Dear Nilima,

You have a lot of potential to help others--your voice is practical, intelligent and focused on solutions. Thank you for working to help as I'm sure you are impacting the lives of many!

In partnership with you,

nilima's picture

hey Marti

thank u so much for your appreciation , your time on my post is much valuable!! will be looking forward to hear suggestions and ideas with support!

thank u so much!

semeyer's picture

Sanitary Pads


I love this journal entry, your passion for empowering women really shows. I had no idea that those cultural traditions existed in Nepal- making women ashamed of a natural bodily function. I think its wonderful that you are committed to this cause, working to bring bathrooms to impoverished women so they may have a more dignified experience during their menstrual cycles. I also love that you believe in the power of women and their ability to cause change, starting from within.

I myself am working for an organization in Kenya called ZanaAfrica. Women and adolescent girls here also struggle when they get their periods, as they cannot afford the sanitary pads on the market. Most girls stay home and eventually drop out of school, some resort to unsanitary methods such as using old rags and even cow dung, still others resort to prostitution. At ZanaAfrica we donate sanitary pads to adolescent girls in slum areas so they can remain in school, graduate and realize their full potential. Eventually we will begin manufacturing our own eco-friendly pads which will be more affordable than any other product on the market.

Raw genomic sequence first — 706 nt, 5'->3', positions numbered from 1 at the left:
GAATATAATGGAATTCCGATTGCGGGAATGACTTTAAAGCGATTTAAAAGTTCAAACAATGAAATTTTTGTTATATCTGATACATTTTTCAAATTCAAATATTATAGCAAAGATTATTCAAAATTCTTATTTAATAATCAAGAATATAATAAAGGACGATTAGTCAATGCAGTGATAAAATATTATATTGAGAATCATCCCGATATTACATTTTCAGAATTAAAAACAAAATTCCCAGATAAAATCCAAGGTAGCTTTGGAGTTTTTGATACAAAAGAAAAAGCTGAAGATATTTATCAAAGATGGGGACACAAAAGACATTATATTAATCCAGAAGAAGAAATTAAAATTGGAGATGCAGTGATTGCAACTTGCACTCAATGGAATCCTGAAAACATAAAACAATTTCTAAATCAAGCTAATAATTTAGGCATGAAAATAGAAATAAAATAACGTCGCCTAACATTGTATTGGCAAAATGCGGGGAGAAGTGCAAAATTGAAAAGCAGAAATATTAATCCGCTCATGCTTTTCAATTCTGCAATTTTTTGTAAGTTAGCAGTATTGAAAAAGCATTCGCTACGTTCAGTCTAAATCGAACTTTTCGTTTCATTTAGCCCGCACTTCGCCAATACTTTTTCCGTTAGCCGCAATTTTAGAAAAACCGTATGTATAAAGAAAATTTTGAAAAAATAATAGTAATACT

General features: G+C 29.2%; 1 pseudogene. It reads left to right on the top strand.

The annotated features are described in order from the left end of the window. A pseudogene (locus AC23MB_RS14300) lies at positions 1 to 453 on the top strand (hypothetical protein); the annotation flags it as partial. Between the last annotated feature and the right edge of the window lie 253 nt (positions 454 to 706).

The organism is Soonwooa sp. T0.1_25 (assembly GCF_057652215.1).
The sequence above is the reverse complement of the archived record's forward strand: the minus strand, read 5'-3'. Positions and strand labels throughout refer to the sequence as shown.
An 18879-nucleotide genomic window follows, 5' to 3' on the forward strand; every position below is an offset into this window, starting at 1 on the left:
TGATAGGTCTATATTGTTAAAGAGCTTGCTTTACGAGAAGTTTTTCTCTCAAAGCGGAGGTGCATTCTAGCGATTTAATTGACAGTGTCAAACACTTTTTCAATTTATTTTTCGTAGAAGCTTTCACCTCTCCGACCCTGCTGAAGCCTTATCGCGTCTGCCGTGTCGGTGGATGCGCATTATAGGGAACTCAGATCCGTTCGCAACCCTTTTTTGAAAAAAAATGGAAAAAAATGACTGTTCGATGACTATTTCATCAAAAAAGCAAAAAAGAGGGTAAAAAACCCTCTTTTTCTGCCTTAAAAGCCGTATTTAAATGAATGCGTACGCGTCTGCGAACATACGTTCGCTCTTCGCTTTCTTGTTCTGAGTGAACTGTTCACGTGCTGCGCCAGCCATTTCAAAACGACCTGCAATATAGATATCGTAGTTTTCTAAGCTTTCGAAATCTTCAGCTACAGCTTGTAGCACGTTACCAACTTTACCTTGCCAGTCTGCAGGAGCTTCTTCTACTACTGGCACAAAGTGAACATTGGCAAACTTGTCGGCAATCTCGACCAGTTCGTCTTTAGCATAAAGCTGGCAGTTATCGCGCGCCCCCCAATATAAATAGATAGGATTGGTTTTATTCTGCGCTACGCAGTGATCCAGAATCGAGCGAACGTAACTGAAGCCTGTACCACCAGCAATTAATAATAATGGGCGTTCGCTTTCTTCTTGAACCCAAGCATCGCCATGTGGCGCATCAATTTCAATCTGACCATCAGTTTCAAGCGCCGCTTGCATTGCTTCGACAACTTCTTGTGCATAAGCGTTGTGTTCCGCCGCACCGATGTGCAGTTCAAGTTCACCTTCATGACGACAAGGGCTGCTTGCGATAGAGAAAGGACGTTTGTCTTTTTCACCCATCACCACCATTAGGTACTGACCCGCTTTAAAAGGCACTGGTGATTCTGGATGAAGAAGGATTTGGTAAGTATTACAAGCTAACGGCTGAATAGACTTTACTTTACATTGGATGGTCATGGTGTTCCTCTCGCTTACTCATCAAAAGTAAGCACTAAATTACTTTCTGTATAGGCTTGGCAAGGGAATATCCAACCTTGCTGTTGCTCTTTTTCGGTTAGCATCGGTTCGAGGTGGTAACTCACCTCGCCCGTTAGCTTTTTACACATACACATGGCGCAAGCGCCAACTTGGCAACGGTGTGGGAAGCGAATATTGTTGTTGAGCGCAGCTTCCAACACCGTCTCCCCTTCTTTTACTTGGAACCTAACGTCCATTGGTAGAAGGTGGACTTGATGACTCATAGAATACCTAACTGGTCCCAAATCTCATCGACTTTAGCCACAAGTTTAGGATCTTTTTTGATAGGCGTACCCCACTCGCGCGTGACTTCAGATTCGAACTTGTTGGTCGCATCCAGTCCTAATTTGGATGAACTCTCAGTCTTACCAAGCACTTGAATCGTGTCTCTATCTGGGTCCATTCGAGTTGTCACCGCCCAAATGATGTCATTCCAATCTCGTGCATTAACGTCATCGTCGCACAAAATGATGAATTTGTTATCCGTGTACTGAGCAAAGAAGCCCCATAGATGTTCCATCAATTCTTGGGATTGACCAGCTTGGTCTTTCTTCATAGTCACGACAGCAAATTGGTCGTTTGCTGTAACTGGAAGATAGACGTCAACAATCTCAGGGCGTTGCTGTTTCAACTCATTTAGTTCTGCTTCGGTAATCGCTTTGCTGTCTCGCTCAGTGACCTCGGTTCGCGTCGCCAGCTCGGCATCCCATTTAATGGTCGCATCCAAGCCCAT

I'm glad we have so much in common!! Look forward to connecting with you.


Sarah Meyer

nilima's picture


yes we have so much in common. As i am just in the beginning of my journey, you can be the great supporter as you have already worked in this field, I am sure i can educate many girls and i can increase the absent of the girls in school during their periods.

I am sure you most have so much knowledge about the teenage health , specially on the menstruation health, i am eager to hear from you to know about the same. Please share you knowledge so that we pulsewire members can learn and implement that in our community.

thank you so much for being on my post and i look forward to hear from you soon.